Fantasy Squadron

IMG_7093

As Veteran’s Day approaches, I remember my late “Uncle Shorty.” When the United States entered World War II, he answered his country’s call to military service. After basic training, the Army sent him to Officer’s Candidate School. Ninety days later he emerged as a second lieutenant preparing to ship out to the Pacific where he would lead an infantry platoon into some zone of hell he had yet to imagine.

Just as he stepped off the gangplank onto a troopship, he received new orders to report to the Pentagon where he spent the rest of the war writing training manuals. He finished with the rank of captain. I had another uncle who fought in North Africa, and another who served in the merchant marine service, but I didn’t see them much. Uncle Shorty was more visible because he served in the States and came home on furlough frequently.

So, Uncle Shorty wasn’t a war hero–but he was my hero. When I asked what he was doing to win the war, he would tell me he was “squirting ink” at the enemy. I was only eight when the war ended, so my imagination was fired up about what he must have been doing. By the way, his name wasn’t really “Shorty”–it was Elmer, after his father, but he didn’t like that name, so he went by “Bud.” I called him Uncle Shorty because he always called me “Shorty.” It was just a little transfer of identity between us.

After the war, many kid’s dads in my Cincinnati neighborhood came home and gave some of their military paraphernalia, such as sergeant’s stripes or a lieutenant’s bar, to their kids. During recess at Clifton School, we boys would spread our arms as though wings of an airplane, then run around the schoolyard like a fantasy squadron in combat. We would say “rat-a-tat-tat” in pretend dog fights shooting each other down. The kid whose dad had the highest rank was the squadron leader.

Now, my dad wasn’t in the military during the war. He was a supervisor on an assembly line at the Curtiss-Wright aircraft plant. We lived in Blue Ash just outside Cincinnati where there was a small airport whose runway ended behind our house.

I recall the scream when one of the Helldivers did demonstration dives at the airport, and another time when they brought in a B-25 bomber for a demonstration. It seemed like the pilot taxied almost into our back yard, then turned the plane, held it with his brakes while revving the engines to full throttle before thundering down the runway and into the air. I can still remember how the ground shook with the vibration of those revved-up twin engines.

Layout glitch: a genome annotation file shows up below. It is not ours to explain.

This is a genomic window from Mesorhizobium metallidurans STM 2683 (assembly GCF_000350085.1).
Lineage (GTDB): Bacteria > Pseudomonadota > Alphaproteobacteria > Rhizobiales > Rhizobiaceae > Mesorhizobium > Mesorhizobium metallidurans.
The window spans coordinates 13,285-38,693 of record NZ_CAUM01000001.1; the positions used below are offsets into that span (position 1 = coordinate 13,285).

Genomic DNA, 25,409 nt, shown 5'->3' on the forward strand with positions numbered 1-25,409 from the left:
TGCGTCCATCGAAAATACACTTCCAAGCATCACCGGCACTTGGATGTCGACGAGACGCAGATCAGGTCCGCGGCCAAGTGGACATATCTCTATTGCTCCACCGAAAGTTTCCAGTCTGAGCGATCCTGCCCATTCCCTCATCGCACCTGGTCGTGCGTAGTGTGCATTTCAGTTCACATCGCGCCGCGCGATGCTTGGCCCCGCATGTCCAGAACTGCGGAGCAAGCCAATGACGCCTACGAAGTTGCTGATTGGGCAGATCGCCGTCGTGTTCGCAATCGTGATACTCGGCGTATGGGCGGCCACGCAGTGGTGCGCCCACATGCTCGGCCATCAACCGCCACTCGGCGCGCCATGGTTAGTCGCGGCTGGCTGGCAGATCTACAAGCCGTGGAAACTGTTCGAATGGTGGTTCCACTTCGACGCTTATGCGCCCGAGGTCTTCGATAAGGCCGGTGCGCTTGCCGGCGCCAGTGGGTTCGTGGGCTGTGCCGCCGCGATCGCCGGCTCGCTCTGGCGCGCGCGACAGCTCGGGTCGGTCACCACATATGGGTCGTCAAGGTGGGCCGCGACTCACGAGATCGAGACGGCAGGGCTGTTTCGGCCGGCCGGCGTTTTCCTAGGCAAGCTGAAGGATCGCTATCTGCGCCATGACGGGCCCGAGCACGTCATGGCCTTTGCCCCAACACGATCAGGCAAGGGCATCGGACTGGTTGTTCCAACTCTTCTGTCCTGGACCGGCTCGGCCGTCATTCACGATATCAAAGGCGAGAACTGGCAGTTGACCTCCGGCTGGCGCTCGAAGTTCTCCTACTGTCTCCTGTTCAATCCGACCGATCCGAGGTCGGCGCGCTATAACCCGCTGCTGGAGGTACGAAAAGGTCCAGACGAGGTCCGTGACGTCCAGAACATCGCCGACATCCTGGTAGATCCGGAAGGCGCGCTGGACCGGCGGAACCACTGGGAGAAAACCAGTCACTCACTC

By the time the war ended, we had moved back into the city, which is how I came to attend Clifton School. I soon found I had a problem with the squadrons in the schoolyard. Since my dad hadn’t been in the military, I had no rank insignia, so I was excluded from the flying aces during recess–that is until I talked to Uncle Shorty. Being a pretty quick study, he picked up on the problem right away.

Soon afterward he sent me a gift, an Army garrison cap with captain’s bars. Wearing that insignia on the school playground the next day gave me a chance to lead a fantasy squadron of my own.

 

The Launching Years

img_3578

Remembering Mary Ellen Townsend Harris, 1911-2016

Like clouds breaking open to reveal eternal expanses beyond the boundaries of earth, so our lives open as we journey through adolescence into adulthood.  These are The Launching Years.

Mary glimpsed this dynamic in her oldest son when he joined the Army and left home for three years.  His return in July, 1959, brought fresh transitions for the whole family.  He would live at home, but being out of the army’s “nest” meant he had two immediate needs–a car and a job.

“Look at this,” his dad said while reading the Saturday newspaper.  “‘Nineteen-forty-nine Pontiac for sale, good tires, runs well.  One owner.  Priced to sell.'”

“Let me see that.”  Hugh T checked out the ad and jotted down the number.  “Let’s call about this.”

“Go ahead.  You’re on your own now…but I’ll take you to look at it.”

He called and found the car belonged to two elderly women in the nearby town of Dayton. It turned out to be as good as advertised, and the price worked for him, so Hugh T bought it.

With the car issue settled, the next thing was a job.  He found an ad from a local sewing machine store seeking a salesman.  “Sewing machines!” he muttered as he read it.  “Guess I could do that.”  He went for an interview and got the job.  That’s when some new issues surfaced.  His first week went okay in the store, learning the features of each machine and how to use them.  The beginning of the next week was when things changed.